Michael G. Whitaker, Washington, DC
September 10, 2013
AvWeek Air Transportation Modernization Conference
Thank you, Ed (Hazelwood), for that introduction. I am pleased to be here today with such an accomplished group of aviation professionals discussing such an important subject.
I want to talk this morning about the progress we have made in recent years in implementing the Next Generation Air Transportation System. NextGen, as you know, is one of the largest infrastructure development projects currently underway in the United States, and I would argue, the most important. Even though much of it seems like invisible infrastructure, it is a crucial advancement for our aviation system. We have made tremendous strides building the NextGen system, and will continue to do so. We must continue to move forward with its development. Its success is crucial to build and sustain our nation’s aviation system and make us more competitive in the global economy.
The early phase of NextGen has been focused on a much-needed upgrade of the basic infrastructure that runs our airspace – moving us from a ground-based radar system to a satellite-based system. This has included an upgrade of the basic hardware and software systems that allow us to control the airspace. These are programs you’re familiar with—ERAM, TAMR, ADS-B, ATOPS. To update you:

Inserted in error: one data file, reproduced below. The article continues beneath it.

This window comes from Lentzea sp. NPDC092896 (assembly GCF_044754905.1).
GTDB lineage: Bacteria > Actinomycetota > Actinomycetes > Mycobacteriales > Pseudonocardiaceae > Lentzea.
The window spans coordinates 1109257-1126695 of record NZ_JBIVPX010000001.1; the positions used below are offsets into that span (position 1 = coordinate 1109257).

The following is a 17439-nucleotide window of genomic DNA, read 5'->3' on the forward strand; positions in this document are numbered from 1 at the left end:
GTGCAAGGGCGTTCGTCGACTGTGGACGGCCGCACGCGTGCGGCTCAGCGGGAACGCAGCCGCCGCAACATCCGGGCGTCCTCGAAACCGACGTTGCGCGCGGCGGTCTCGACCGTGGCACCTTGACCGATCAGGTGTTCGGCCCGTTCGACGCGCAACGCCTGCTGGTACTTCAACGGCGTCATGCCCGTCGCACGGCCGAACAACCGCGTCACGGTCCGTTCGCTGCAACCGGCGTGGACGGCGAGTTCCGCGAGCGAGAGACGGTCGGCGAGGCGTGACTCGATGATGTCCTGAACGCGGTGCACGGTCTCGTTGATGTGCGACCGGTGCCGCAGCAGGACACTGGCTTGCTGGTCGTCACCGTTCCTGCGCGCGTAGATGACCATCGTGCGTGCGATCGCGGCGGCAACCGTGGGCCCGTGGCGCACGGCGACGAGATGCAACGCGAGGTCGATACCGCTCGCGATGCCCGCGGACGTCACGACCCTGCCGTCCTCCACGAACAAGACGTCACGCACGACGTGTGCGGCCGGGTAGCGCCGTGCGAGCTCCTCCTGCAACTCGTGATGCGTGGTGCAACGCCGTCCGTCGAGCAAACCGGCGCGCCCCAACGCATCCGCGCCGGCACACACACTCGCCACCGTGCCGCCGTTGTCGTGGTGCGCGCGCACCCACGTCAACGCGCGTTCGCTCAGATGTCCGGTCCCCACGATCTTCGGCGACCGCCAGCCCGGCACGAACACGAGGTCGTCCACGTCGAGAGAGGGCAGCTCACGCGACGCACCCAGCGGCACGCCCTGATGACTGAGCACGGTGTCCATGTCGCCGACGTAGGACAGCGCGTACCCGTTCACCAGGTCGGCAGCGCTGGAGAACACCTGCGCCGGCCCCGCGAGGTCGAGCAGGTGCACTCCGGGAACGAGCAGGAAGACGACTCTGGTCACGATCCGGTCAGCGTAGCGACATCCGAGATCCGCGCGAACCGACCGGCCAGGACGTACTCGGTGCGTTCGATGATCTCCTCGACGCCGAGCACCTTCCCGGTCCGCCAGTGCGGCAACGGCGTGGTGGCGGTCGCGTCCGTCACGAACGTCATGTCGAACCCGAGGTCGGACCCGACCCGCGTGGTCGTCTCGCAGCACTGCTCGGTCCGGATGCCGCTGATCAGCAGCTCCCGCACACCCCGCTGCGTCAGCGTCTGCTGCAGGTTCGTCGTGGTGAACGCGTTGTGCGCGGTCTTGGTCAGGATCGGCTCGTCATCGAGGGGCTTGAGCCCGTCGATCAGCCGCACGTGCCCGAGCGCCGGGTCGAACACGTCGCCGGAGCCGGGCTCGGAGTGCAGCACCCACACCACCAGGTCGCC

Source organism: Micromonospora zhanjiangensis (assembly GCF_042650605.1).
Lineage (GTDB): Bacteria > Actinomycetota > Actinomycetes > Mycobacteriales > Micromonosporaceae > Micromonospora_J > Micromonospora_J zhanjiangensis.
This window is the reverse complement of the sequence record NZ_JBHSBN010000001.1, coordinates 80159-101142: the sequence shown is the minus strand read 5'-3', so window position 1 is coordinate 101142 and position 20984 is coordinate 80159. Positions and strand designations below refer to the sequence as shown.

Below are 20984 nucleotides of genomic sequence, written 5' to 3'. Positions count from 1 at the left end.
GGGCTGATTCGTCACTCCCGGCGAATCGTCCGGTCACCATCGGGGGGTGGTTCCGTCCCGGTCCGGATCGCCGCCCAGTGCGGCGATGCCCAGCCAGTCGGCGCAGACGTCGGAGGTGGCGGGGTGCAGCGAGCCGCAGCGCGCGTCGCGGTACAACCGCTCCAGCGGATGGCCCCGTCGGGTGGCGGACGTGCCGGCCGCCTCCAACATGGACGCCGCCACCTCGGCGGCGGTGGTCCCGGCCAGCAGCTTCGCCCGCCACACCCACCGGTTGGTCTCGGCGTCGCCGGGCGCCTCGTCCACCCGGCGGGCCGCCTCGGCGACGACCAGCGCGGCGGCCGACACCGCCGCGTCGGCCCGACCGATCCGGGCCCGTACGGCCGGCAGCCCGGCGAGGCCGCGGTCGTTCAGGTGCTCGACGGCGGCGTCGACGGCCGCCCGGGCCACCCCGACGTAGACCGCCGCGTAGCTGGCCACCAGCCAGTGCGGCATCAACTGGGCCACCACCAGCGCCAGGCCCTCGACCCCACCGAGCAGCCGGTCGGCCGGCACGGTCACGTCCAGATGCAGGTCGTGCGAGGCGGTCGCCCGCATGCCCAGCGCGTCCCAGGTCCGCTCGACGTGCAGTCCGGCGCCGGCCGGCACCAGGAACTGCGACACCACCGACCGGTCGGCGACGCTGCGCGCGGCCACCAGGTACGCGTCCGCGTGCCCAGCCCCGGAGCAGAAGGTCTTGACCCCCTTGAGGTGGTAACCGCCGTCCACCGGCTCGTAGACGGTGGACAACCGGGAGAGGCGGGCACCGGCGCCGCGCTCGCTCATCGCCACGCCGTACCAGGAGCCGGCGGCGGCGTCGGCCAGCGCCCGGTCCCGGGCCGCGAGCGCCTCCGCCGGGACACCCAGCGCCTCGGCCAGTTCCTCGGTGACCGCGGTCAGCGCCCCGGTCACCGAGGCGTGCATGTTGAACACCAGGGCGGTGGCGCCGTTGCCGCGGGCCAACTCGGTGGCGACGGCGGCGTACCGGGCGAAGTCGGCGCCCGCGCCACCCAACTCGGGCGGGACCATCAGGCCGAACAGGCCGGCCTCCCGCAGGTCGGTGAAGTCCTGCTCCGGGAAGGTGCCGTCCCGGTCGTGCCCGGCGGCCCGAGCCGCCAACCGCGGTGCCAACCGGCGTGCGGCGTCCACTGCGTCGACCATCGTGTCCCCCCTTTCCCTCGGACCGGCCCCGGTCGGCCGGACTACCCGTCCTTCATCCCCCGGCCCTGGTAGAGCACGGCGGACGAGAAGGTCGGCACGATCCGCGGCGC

- Starting with ERAM—we are in the final stages of upgrading our 1980s-era computer system that has been running our nation’s high altitude airspace system with a much more sophisticated program. This program – ERAM (En Route Automation Modernization) – will provide benefits for users and the flying public by increasing capacity and efficiency, as well as allowing us to build new capabilities into the system. Sixteen of our 20 en-route centers have been upgraded. The remaining four will be completed by the end of 2014.
- We have also made progress upgrading the old computer systems that runs our nation’s approach radar airspace. This program, Terminal Automation Modernization and Replacement, or TAMR, will increase efficiency by combining and upgrading several air traffic control technologies into one single system. This is a massive project that requires switching out the computer processors, screens and software, and re-training controllers in over 150 TRACONS—all without disrupting service. That program will be substantially complete in 2016.